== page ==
The purpose of this study was to investigate whether there are indications of gender-related voice problems in our transmasculine participants and to analyze how discrepancies between participant self-evaluations and researcher-led examinations can be best negotiated to ensure a participant-centered interpretation.
We conducted a participant-centered mixed-methods study combining qualitative content analyses of semistructured interviews, acoustical voice analyses, and an examination of gender attributions to voice. Fourteen German-speaking transmasculine people, 14 cisfemale control persons, and 7 cismale control persons participated. The data were examined for indications of gender-related voice problems pertaining to vocal gender presentation and gender attribution to voice received from others.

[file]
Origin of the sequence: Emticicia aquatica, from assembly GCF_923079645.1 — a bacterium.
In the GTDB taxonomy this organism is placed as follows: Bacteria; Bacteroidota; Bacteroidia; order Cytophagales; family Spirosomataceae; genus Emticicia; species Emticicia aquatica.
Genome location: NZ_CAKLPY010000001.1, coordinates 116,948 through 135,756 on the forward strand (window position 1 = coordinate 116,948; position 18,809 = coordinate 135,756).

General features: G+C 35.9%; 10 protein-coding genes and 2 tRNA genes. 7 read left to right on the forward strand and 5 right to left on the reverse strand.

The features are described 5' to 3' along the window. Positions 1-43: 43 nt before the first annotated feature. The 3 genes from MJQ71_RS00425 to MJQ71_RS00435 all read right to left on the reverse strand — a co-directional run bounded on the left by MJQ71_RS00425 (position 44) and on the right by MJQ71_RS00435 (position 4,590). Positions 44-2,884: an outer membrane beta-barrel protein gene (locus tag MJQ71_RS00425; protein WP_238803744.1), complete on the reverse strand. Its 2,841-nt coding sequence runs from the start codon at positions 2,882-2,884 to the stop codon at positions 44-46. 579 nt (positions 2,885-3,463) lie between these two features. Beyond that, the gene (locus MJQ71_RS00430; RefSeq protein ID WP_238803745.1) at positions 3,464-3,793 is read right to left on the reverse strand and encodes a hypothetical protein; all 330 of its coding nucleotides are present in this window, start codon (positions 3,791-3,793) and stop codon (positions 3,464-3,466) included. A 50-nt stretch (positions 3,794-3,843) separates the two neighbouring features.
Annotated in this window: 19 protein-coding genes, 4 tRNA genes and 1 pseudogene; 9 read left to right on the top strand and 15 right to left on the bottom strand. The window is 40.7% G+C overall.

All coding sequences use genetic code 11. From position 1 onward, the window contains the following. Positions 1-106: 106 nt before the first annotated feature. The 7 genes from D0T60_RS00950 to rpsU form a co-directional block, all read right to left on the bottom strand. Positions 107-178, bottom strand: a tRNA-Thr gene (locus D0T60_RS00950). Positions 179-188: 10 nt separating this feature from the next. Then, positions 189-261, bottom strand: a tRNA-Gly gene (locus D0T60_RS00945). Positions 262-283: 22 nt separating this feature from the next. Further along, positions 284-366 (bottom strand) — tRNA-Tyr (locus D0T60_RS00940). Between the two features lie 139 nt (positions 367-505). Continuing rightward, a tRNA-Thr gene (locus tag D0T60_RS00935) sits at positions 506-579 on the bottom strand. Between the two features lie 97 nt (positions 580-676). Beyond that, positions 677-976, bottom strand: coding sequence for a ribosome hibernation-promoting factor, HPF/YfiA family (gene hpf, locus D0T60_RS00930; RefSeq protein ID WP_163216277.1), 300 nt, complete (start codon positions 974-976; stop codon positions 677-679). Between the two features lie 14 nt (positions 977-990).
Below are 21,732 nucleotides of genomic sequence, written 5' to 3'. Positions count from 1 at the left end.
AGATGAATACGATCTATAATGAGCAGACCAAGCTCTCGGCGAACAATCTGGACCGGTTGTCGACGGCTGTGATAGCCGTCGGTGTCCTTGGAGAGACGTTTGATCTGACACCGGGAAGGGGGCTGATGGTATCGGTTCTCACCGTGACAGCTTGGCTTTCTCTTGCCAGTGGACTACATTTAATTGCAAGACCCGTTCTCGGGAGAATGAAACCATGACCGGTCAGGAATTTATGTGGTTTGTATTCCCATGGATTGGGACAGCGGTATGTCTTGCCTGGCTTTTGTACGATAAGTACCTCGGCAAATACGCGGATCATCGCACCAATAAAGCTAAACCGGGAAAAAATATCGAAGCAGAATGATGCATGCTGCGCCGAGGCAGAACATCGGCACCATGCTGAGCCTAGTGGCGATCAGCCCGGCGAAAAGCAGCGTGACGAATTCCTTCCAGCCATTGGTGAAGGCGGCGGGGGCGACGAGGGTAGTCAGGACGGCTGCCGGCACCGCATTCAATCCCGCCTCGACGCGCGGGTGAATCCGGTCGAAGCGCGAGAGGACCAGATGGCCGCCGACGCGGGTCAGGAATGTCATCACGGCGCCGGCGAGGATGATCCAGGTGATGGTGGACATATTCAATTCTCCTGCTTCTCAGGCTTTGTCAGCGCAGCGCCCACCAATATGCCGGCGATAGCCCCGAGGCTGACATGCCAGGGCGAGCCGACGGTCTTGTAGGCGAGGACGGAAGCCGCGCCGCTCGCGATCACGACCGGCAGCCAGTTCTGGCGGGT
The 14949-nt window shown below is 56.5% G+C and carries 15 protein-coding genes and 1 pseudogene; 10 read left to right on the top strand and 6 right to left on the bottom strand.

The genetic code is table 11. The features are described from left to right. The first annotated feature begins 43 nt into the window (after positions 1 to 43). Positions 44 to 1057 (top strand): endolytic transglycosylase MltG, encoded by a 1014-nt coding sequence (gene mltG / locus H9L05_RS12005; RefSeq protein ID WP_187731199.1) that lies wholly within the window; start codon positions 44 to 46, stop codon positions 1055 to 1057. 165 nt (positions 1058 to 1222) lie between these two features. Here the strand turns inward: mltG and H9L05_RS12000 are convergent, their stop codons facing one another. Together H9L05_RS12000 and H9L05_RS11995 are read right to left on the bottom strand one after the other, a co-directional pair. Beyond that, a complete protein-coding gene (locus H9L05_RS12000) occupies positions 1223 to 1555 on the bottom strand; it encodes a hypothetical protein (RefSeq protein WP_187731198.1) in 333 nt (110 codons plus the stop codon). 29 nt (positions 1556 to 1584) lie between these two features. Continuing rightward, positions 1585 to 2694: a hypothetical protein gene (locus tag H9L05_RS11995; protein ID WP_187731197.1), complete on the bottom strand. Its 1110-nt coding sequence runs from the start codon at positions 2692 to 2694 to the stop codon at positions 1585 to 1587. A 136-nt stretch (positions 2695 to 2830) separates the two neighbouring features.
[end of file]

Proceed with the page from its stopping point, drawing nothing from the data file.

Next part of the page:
Eleven participants (79%) presented with indications of gender-related voice problems. Problems included dissatisfaction with gender-related voice features, difficulties with control of vocal gender presentation, and mismatch between desired gender attribution and gender attributions received from others. Discrepancies between participant self-evaluations and researcher-led examinations were observed in a number of cases.
Transmasculine speakers may experience a range of gender-related voice problems. Research and clinical practice with transmasculine people need to be adapted to better match the diversity of the population and the complexity of the processes that shape the production of speaker vocal gender in interaction.